Choosing a House – Do Your Kids Get a Vote?
Although your grandmother probably couldn’t wrap her head around the idea, today’s parents are approaching house hunting with a new viewpoint – one belonging to their children. Previous generations of homebuyers chose their home without the input of the youngest members of their families, calling the shots during the entire process. However, it’s common now for Mom and Dad to ask their kids to weigh in before they finalize their choice for the new family home. The team at Ernest Homes has been following this new trend, and we’re here to share some of the latest news.
If you ask your children what they want in a new home, do you know what they would say? Most of the kids surveyed chose one of these popular answers:
- Their own bedroom – 57%
- Large backyard – 34%
- Park or playground nearby – 25%
- A particular school – 24%
- To live close by their friends – 24%
- A swimming pool – 21%
These elements may be important to you as well – a full 55% of homeowners with kids under 18 say their children’s input influenced their buying decision. If the parents interviewed were part of the Millennial generation (aged 18 to 36) the number jumped up to 74%. And if the parents were moving from an apartment to their first home, the opinions of their children counted in 83% of their decisions.
But what do the experts say about giving your children a say in this huge decision? Is it an empowering moment for your child, or does it spell trouble in the long run? According to Chicago clinical psychologist Ryan Hooper, giving your children a vote can help them deal effectively with the stress of the upcoming change. Having a say in the result can give them a sense of ownership and control over the chaos of their current lives. If your child will be uprooted from all that is familiar, including their school, friends and possibly other family members, having a wish or two granted can inspire excitement and increase their level of anticipation. However, he cautions parents from promising too much. If at least one or two of a child’s requests aren’t accommodated, he or she may feel rejected and ignored.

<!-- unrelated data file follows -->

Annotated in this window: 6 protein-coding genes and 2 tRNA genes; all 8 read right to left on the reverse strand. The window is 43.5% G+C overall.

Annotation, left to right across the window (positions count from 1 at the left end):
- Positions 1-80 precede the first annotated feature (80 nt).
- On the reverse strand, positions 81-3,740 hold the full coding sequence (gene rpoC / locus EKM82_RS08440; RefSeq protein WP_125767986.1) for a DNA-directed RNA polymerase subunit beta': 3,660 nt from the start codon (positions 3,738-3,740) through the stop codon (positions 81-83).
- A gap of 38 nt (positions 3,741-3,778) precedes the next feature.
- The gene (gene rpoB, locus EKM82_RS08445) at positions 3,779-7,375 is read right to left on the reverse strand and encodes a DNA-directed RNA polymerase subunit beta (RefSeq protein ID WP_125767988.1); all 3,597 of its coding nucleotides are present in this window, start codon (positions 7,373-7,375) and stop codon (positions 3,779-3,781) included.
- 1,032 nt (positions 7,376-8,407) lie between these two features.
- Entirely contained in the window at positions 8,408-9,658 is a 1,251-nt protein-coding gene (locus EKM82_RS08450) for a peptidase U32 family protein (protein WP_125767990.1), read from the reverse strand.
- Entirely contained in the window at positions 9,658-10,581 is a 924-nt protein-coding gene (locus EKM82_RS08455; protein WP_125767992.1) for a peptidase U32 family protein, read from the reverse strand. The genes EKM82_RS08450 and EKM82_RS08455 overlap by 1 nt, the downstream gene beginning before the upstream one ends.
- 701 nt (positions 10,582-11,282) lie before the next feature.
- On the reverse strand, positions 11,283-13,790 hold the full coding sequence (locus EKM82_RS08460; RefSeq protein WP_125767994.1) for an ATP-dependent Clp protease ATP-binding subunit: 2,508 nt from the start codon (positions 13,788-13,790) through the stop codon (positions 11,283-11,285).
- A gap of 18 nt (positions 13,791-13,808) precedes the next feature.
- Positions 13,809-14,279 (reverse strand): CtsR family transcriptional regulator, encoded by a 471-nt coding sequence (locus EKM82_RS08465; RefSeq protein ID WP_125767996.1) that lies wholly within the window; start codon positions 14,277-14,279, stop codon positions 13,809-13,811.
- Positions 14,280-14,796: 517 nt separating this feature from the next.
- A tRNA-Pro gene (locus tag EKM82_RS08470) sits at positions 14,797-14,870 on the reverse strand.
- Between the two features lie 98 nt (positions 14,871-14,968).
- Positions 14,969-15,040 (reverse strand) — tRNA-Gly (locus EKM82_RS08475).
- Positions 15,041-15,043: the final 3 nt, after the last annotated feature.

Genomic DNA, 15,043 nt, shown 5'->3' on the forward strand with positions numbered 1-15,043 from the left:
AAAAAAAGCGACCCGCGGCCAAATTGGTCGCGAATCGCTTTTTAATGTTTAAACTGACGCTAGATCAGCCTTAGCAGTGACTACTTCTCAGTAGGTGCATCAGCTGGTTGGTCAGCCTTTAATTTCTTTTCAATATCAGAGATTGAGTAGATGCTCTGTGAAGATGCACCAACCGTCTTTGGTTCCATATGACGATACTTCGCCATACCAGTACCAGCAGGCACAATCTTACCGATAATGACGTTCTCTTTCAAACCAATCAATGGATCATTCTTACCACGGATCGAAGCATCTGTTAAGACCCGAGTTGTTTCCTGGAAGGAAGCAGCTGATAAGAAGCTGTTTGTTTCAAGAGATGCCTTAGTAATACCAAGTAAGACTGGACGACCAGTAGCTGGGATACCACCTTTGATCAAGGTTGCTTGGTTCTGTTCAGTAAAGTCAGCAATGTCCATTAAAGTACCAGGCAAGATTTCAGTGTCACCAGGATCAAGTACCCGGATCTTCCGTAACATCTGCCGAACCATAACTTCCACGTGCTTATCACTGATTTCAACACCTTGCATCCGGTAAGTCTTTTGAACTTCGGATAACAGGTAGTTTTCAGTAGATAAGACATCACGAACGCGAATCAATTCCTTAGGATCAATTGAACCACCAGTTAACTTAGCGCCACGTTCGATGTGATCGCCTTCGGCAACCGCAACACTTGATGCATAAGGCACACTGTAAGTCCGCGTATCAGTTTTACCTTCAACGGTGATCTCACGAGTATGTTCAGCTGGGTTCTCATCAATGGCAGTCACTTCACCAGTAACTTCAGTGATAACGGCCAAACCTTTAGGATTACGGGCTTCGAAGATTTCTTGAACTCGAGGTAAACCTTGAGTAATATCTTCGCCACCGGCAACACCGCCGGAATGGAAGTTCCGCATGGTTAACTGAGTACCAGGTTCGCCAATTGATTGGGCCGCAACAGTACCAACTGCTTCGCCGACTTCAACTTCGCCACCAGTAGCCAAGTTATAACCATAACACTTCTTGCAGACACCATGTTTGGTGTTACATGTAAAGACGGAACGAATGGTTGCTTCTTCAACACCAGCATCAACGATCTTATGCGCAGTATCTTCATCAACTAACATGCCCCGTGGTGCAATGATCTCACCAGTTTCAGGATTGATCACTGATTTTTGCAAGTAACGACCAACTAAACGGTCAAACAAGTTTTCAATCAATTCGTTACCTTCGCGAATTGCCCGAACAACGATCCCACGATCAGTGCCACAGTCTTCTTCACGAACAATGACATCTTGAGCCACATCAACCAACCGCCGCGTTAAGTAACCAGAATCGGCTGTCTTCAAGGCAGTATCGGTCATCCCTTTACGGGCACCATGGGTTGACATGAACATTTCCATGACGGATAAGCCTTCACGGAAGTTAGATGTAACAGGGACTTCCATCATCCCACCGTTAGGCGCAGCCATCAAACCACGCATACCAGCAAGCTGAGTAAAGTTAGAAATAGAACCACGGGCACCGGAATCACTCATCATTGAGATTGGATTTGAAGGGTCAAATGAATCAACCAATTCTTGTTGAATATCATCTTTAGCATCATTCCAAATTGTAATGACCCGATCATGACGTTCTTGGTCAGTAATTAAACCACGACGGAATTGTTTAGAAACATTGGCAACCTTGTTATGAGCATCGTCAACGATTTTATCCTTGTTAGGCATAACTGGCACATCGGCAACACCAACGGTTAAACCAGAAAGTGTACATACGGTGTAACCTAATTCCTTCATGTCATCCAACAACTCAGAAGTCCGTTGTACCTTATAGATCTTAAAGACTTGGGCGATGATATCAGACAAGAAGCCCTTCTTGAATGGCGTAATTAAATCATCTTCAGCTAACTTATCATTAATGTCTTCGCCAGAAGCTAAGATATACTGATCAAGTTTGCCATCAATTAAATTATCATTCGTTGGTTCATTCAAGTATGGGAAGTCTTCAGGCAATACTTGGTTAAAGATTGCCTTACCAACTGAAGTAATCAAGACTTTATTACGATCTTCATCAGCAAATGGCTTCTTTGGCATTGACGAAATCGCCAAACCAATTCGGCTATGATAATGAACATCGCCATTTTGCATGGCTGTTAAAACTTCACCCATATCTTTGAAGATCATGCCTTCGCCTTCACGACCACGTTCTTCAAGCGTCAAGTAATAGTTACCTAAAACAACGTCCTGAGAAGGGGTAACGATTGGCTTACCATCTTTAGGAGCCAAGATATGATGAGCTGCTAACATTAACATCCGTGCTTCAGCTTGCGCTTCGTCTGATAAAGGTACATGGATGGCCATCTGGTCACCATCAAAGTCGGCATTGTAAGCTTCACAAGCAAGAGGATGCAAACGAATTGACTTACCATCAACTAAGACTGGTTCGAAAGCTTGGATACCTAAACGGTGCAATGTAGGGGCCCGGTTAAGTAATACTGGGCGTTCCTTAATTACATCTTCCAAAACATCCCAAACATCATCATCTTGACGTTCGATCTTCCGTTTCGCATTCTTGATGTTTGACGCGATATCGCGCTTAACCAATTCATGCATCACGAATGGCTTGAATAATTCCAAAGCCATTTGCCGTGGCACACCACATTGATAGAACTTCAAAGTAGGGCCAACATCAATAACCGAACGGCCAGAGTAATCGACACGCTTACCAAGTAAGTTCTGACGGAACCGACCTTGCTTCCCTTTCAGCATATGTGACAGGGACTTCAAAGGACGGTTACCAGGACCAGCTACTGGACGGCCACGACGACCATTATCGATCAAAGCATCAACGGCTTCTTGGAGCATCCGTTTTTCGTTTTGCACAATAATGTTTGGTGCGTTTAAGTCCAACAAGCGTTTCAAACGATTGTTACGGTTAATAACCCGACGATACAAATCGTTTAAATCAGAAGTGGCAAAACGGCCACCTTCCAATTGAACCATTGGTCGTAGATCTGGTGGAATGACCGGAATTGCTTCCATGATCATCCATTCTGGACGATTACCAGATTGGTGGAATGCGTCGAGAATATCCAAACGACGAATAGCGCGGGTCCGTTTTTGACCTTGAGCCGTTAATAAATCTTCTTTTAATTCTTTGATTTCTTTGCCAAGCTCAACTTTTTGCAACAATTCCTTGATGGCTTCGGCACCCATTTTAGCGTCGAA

Depending on the age of your children, you can find ways to involve them in the decision without sacrificing your final pronouncement on the eventual offer. If your kids are really young, more than likely you already know what they’d like and what they need. Instead of giving them the opportunity to create their own wish list, have them tell you what they would like to do in a house that’s on the short list. Have them choose the room they would like best, let them show you where they would like to store their toys and allow them to select a favorite art project to frame and hang on a wall.
For older children, take their suggestions to heart but steer them to think less about the features of a house and how they affect their lives personally. Rather than grant all their requests, focus more on the learning experience delivered by their choices. This is a great time to introduce lifetime habits of effective budgeting, careful money management and “needs vs. wants” decision making. You can discuss your options and available choices with older children, breaking down the benefits and drawbacks of each. For example, should your family buy a house with a pool, or use the money that would be spent on maintenance and repairs on eating out more often and taking better vacations?
If you do decide to give your children a say in the decision-making process, be ready to negotiate with them if necessary. Bargain a backyard trampoline instead of a pool, or a bright pink bedroom for a park just down the block. Choose a home closer to their friends instead of one with a separate room for each child. If you can strike a balanced give and take with each of your family members, everyone can move into a new home with a great attitude and a true sense of adventure!